Quantifying BBC ‘due impartiality’ on ‘international law’

For years visitors to the BBC News website have regularly come across claims concerning ‘international law’ in the corporation’s Israel-related content. For example:  

“The settlements are considered illegal under international law, though Israel disputes this.”


“More than 600,000 Jews live in about 140 settlements built since Israel’s 1967 occupation of the West Bank and East Jerusalem – land Palestinians claim for a future state.

The settlements are considered illegal under international law, though Israel disputes this.”

As has been noted here in the past, that more or less standard insert does not include a definitive cited source underpinning the claim of illegality and no explanation is given regarding the legal basis for alternative opinions to the one promoted. The claim is erroneously presented as being contested solely by the government of Israel, thereby erasing from audience view the existence of additional legal opinions which contradict the BBC’s selected narrative and thus breaching its own editorial guidelines on impartiality.

In recent months the level of audience exposure to that narrative has risen.

The graph below shows the appearance of written reports on the BBC News website which included claims concerning ‘settlements and international law’ during the whole of 2016 and the first two months of 2017 (links provided below). It does not include filmed reports or content from additional BBC platforms.

In all of those 42 reports, BBC audiences were told that ‘settlements are considered illegal under international law’ and that ‘Israel disputes this’ but only in one of them – a backgrounder published in December 2016 – were they given any information concerning  the legal basis for those conflicting opinions. On no occasion throughout the past 14 months were audiences informed of the existence of additional alternative views of the subject beyond that of Israel. 

Readers of that backgrounder were told that:

“Most of the international community, including the UN and the International Court of Justice, say the settlements are illegal.

The basis for this is the 1949 Fourth Geneva Convention which forbids the transfer by an occupying power of its people into occupied territory.

However, Israel says the Fourth Geneva Convention does not apply de jure to the West Bank because, it says, the territory is not technically occupied.

Israel says it is legally there as a result of a defensive war, and did not take control of the West Bank from a legitimate sovereign power.

It says the legal right of Jewish settlement there as recognised by the 1922 League of Nations Mandate for Palestine was preserved under the UN’s charter.”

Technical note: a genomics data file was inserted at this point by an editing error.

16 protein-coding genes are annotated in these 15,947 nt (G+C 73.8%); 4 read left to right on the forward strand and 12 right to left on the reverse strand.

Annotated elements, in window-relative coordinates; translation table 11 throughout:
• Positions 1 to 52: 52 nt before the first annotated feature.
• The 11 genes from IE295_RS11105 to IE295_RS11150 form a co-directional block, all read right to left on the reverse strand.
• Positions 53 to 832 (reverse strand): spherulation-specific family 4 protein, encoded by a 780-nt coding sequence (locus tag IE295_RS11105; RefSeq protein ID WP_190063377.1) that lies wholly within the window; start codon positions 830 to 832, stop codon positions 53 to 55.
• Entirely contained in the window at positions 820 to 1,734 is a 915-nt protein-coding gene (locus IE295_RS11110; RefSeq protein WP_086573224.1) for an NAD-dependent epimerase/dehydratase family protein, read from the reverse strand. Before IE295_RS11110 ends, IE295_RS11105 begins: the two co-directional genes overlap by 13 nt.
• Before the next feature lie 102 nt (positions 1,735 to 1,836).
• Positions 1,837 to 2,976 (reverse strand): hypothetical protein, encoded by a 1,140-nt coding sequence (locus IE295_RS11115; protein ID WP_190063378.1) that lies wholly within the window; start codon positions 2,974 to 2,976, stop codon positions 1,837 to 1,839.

The BBC has editorial guidelines relating to due impartiality on ‘controversial subjects’:

“When dealing with ‘controversial subjects’, we must ensure a wide range of significant views and perspectives are given due weight and prominence, particularly when the controversy is active.”

The BBC’s near standard ‘international law’ insert obviously does not meet those criteria. It purports to inform audiences what is ‘illegal’ but does not provide them with sufficient information or access to alternative views in order to enable them to reach their own conclusions and opinions on the issue.

In other words, this increasingly touted mantra promotes a specific political narrative rather than meeting the BBC’s professed standards of ‘due impartiality’.

January 2016:




March 2016:



April 2016:



July 2016: 




August 2016:


September 2016:



October 2016:



November 2016:


December 2016:











http://www.bbc.com/news/world-middle-east-38458884  backgrounder

January 2017:







February 2017:










Related Articles:

Standard BBC ‘international law’ insert breaches editorial guidelines

‘Due impartiality’ and BBC reporting on Israeli construction




4 comments on “Quantifying BBC ‘due impartiality’ on ‘international law’

  1. Where are the “due weight and prominence” given by the BBC to the Israeli “significant views and perspectives” on this so-called “controversial subject” ?

  2. The BBC Trust recently ruled that when Bowen said “Mr Netanyahu authorised thousands more homes for Jews in the occupied territories in defiance of international law,” he was being accurate and impartial. In other words the BBC now no longer thinks it necessary even to qualify the assertion that building new new homes for Jews breaks international law.

    The law that they quote is Art. 49 (6) of the 4th Geneva Convention “The Occupying Power shall not deport or transfer parts of its own civilian population into the territory it occupies.”

    How they can twist those words to mean that Israel may not build new homes for people born in Judea or Samaria is beyond me. The BBC Trust’s answer is:

    “With regard to the complainant’s assertion that a different status be accorded to Israelis born in a settlement, such that homes built for them cannot be illegal under international law. Israel has for a long time held the position that it is not building new settlements but rather expanding existing settlements to allow for natural growth. This has not altered the international community’s view that the settlements are illegal under international law.”

    The international view that they refer to is just political statements. There is no accompanying legal explanation.

  3. Pingback: BBC contradicts years of its own narrative on Israeli construction | BBC Watch

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